McHarry History, Family Crest & Coats of Arms
- Origins Available:
The Irish name McHarry originally appeared in Gaelic as O Ciardha. However, "Carey" and its spelling variations have also been used as the Anglicized forms of six other Irish patronymics: O Ceinin, O Ciarain, Mac Giolla Ceire, O Carra, Mac Giolla Chathair, and the nearly-extinct MacFhiachra.
Early Origins of the McHarry family
The surname McHarry was first found in the county of Kilkenny (Irish: Cill Chainnigh), the former Kingdom of Osraige (Ossory), located in Southeastern Ireland in the province of Leinster. Today Cary is a barony in County Antrim, Northern Ireland.
Early History of the McHarry family
This web page shows only a small excerpt of our McHarry research. Another 174 words (12 lines of text) covering the years 1172, 1300, 1620, 1784, 1761 and 1834 are included under the topic Early McHarry History in all our PDF Extended History products and printed products wherever possible.
McHarry Spelling Variations
Those scribes in Ireland during the Middle Ages recorded names as they sounded. Consequently, in this era many people were recorded under different spellings each time their name was written down. Research on the McHarry family name revealed numerous spelling variations, including Carrie, Carry, Carre, Carie, Carrey, MacCarry, MacHarry, MacHarris, O'Carey, Cary, M'Carrie, Kearey, Kearrie, Keerie, Keery, Keerey, M'Harrie, M'Harry, M'Hary, M'Harie and many more.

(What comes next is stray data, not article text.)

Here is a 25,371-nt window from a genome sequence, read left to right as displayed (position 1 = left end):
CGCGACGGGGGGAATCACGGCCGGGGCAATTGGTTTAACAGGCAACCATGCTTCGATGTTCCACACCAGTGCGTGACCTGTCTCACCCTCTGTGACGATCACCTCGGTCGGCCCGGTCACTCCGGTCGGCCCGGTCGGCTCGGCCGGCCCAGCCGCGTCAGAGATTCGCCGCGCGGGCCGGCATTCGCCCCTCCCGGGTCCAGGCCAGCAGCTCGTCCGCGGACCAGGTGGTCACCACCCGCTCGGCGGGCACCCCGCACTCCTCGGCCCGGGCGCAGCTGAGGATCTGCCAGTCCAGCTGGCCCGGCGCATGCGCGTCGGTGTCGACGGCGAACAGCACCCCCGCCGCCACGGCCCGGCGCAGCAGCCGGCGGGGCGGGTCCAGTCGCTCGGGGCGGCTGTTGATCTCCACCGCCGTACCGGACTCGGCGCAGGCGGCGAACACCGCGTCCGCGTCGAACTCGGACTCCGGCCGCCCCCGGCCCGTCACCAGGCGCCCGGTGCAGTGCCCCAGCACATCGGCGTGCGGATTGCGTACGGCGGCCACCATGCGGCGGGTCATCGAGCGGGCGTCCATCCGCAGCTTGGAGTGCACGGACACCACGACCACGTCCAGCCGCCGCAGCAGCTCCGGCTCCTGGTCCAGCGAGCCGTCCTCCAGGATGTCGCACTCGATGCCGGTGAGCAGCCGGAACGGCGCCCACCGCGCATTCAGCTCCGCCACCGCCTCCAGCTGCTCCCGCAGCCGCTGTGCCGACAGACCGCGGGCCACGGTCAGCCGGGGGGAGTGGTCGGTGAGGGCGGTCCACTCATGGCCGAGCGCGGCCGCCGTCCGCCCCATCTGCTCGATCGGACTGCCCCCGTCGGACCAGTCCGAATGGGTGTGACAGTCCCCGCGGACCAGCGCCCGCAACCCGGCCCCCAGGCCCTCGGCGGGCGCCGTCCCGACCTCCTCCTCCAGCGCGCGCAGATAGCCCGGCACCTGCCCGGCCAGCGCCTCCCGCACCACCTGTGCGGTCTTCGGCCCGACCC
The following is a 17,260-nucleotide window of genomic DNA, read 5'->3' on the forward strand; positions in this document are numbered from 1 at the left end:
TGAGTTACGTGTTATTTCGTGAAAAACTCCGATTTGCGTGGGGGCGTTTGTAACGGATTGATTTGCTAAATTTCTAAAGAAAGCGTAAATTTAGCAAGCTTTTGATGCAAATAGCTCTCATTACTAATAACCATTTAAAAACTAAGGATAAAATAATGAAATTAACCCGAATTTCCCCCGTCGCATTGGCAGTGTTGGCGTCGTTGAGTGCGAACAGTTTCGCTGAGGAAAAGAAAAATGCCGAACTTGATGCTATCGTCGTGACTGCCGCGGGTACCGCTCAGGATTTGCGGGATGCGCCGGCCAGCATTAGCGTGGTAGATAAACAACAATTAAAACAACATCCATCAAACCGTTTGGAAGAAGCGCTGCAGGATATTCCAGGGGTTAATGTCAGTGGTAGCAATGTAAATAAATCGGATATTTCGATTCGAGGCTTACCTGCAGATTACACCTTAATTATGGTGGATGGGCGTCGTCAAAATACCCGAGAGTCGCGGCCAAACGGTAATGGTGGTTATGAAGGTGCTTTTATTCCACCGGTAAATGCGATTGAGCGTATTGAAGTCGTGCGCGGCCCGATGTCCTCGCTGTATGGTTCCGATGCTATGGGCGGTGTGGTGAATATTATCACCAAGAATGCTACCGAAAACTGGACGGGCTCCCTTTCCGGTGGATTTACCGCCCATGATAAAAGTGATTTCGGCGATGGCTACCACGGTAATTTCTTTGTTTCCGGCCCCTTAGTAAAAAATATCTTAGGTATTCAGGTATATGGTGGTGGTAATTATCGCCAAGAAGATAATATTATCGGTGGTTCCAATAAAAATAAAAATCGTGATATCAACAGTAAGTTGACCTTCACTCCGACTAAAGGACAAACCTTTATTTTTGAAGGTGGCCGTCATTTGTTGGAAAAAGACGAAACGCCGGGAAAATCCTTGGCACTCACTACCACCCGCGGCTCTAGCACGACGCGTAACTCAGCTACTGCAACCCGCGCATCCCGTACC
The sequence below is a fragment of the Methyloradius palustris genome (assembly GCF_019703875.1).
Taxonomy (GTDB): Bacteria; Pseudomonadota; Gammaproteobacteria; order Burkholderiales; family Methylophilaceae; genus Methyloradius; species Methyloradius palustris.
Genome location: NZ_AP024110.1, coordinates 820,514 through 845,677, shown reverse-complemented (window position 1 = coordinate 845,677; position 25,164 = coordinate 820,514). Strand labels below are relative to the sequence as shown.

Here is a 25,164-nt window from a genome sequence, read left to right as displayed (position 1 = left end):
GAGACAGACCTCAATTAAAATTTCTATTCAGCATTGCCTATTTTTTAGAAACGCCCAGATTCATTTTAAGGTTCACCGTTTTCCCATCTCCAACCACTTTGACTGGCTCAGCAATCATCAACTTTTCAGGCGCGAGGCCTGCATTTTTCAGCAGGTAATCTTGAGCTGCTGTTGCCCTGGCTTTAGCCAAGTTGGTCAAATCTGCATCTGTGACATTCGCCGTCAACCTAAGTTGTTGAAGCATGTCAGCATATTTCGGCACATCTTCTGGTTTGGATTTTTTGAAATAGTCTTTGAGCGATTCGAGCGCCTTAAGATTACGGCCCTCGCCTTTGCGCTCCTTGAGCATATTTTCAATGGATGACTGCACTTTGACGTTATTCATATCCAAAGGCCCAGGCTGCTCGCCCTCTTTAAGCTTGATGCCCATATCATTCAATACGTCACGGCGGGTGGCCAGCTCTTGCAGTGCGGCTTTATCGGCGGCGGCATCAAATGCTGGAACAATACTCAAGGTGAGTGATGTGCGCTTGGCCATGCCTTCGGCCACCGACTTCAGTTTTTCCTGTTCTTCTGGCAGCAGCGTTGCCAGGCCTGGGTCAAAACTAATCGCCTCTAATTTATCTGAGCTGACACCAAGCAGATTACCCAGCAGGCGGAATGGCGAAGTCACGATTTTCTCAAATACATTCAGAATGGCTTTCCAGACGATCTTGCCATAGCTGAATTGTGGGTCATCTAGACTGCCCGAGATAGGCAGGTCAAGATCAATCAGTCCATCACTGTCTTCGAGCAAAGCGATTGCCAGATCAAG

Early Notables of the McHarry family (pre 1700)
Notable amongst the family name at this time was Patrick Carrie, notable Irish patriot. Also, three famous brothers of the Carey name, John Carey, the inventor of the distress rocket for ships, went to London and taught school, becoming a most prolific writer, writing over 50 classics, including short stories and poems. The next brother, William, a painter and engraver, stayed in Dublin...
Another 63 words (4 lines of text) are included under the topic Early McHarry Notables in all our PDF Extended History products and printed products wherever possible.
Migration of the McHarry family
A massive amount of Ireland's native population left the island in the 19th century for North America and Australia in hopes of finding more opportunities and an escape from discrimination and oppression. A great portion of these migrants arrived on the eastern shores of the North American continent. Although they were generally poor and destitute, and, therefore, again discriminated against, these Irish people were heartily welcomed for the hard labor involved in the construction of railroads, canals, roadways, and buildings. Many others were put to work in the newly established factories or agricultural projects that were so essential to the development of what would become two of the wealthiest nations in the world. The Great Potato Famine during the late 1840s initiated the largest wave of Iris immigration. Early North American immigration and passenger lists have revealed a number of people bearing the name McHarry or a variant listed above: William Carey, who settled in Virginia in 1653; Richard Carey and his wife Elizabeth, who arrived in Barbados in 1680; Clare Carrie who settled in Georgia in 1794.
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